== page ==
In our last column we dealt with the belief that we now live 25 to 40 years longer than our contemporaries 100 years ago. This increase in the average life expectancy is largely related to the drastic reduction in the high infant mortality due to conquest of the infectious diseases. Around 1900, every sixth baby died before reaching the first year of life. However, some 50 years later these rates had precipitously dropped thanks to the advances in public health and medicine.
Degenerative Diseases — a Misnomer
Another myth centers around the concept of “Degenerative Diseases” which has given rise to the assumption that we have so much more of these diseases because our ancestors died while still too young to experience the diseases of “old age.” But the expression “degenerative disease” is really a misnomer. For years people fatalistically accepted the idea that circulation-related diseases, such as coronary heart diseases and stroke, as well as diseases such as cancer, diabetes, diverticulosis, arthritis and other ailments were diseases of old age and therefore to be expected.
Nothing could be further from the truth, because in Western society 100 years ago:
- Most circulation-related diseases were virtually unknown. The first description of coronary artery disease and “heart attacks” appeared in the medical literature in 1910. Today these diseases are responsible for every third death.
- Cancers of the breast, colon, prostate, and lungs were virtually unknown. These cancers now claim one out of every four American lives.
- Similarly, very few diabetics were known then. Yet today diabetes rates are increasing with frightening speed. Diabetes and its complications now represent one of the most frequent causes of death.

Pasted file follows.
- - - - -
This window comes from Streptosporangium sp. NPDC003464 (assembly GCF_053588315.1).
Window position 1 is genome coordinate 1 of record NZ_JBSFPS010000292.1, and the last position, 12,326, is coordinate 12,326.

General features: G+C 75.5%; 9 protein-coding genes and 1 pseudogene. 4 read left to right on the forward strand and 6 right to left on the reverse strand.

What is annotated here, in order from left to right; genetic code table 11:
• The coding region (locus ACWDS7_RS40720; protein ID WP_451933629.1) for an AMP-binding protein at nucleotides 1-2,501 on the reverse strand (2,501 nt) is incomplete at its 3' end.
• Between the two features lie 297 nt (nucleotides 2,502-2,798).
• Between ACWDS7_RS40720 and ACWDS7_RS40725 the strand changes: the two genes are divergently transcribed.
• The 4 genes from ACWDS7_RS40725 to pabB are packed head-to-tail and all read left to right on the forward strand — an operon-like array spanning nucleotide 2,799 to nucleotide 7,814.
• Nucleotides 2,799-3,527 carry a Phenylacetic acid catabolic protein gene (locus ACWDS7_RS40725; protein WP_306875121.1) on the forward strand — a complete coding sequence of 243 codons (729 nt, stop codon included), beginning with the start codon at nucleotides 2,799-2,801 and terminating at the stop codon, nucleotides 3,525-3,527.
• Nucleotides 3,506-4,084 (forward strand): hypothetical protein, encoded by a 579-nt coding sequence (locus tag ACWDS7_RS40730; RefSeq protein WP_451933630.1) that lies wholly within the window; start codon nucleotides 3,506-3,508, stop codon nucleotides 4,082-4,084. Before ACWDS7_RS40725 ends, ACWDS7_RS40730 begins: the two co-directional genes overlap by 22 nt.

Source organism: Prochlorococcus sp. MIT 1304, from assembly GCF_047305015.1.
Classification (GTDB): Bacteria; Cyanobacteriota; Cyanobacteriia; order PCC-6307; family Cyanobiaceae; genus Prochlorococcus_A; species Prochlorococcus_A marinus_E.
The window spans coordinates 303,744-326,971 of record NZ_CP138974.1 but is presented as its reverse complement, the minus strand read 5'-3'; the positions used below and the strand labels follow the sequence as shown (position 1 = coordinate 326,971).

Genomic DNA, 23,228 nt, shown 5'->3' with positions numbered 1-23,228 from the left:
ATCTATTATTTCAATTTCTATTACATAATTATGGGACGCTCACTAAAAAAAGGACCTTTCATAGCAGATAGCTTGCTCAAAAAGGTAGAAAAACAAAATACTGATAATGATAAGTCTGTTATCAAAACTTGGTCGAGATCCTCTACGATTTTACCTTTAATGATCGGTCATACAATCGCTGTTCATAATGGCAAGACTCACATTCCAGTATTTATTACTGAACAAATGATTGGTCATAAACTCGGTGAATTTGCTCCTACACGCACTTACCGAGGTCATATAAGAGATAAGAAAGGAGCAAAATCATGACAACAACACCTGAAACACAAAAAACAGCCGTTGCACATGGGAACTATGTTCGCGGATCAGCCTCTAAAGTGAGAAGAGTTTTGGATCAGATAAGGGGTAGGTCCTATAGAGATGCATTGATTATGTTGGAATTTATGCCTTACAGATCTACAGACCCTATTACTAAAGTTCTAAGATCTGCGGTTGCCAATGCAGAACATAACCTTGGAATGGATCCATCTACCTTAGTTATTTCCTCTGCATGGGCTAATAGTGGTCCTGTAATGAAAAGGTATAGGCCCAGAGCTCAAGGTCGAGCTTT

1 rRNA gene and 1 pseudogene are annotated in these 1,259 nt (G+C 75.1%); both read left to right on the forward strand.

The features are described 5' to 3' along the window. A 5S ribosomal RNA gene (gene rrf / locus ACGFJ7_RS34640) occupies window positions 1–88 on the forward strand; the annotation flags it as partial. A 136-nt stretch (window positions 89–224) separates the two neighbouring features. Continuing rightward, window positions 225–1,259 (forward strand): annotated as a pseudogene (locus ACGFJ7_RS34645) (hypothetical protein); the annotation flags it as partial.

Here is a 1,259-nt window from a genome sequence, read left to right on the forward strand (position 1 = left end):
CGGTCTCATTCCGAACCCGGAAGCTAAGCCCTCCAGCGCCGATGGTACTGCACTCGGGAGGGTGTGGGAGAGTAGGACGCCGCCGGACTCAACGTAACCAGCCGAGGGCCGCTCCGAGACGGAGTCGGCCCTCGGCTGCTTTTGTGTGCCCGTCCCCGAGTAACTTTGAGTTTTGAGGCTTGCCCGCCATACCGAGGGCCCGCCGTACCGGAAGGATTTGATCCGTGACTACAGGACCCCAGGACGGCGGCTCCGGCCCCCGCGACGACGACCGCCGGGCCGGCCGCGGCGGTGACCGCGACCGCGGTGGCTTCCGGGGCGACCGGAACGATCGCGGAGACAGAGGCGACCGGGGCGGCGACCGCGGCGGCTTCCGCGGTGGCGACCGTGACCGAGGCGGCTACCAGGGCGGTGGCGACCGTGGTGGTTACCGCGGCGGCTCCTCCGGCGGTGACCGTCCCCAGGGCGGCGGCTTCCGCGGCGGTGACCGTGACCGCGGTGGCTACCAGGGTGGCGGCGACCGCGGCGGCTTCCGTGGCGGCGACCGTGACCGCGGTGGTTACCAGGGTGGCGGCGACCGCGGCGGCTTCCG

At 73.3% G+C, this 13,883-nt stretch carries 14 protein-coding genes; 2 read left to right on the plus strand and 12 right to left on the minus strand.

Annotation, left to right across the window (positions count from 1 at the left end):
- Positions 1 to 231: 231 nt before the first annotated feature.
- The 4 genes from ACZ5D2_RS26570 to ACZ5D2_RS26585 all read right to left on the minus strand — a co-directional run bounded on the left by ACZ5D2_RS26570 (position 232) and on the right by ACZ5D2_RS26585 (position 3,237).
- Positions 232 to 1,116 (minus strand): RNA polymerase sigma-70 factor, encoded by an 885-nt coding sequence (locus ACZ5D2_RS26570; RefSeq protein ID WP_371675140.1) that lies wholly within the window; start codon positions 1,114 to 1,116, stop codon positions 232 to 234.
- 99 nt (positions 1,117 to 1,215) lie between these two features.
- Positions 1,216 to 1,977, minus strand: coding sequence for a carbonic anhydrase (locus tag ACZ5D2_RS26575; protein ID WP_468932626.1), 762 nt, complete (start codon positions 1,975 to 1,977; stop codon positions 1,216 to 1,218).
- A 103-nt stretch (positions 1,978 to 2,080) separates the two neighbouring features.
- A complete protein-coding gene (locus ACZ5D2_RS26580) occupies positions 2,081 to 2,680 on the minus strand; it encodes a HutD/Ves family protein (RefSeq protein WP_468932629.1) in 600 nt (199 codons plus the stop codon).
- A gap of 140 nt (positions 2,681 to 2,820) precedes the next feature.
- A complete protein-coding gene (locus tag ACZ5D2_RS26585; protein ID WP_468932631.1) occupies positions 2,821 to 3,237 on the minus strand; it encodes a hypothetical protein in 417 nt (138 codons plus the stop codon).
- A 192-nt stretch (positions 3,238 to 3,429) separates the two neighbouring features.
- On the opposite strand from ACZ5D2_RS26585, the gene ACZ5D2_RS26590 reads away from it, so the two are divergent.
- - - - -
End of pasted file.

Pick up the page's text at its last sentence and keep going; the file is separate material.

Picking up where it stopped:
These diseases are actually not “degenerative.” They are not necessarily the result of growing older. The fact that an increasing number of younger people are suffering from them refutes this as does their increase to near-epidemic proportions despite everything medical science can do.
Modern epidemiology (the study of disease differences in different environments and populations) is unraveling the mystery: most of these modern killer diseases are largely lifestyle-related. They are basically diseases of affluence—too much eating and drinking, too much smoking and stress, and too little exercise and sleep. In the absence of effective treatments and cures, the best medical science can do with these lifestyle-related diseases is to treat and manage the symptoms. Perhaps it is time to confront the causes — how we live.
Dr. Hans Diehl is the director of the Lifestyle Medicine Institute of Loma Linda, California, who promotes a lifestyle changes to reverse diseases. He founded CHIP, the Complete Health Improvement Program, in 1988 after conducting a four-week lifestyle change program in British Columbia in a community of about 5,000 people. About 400 people took the challenge on and became part of the first CHIP program.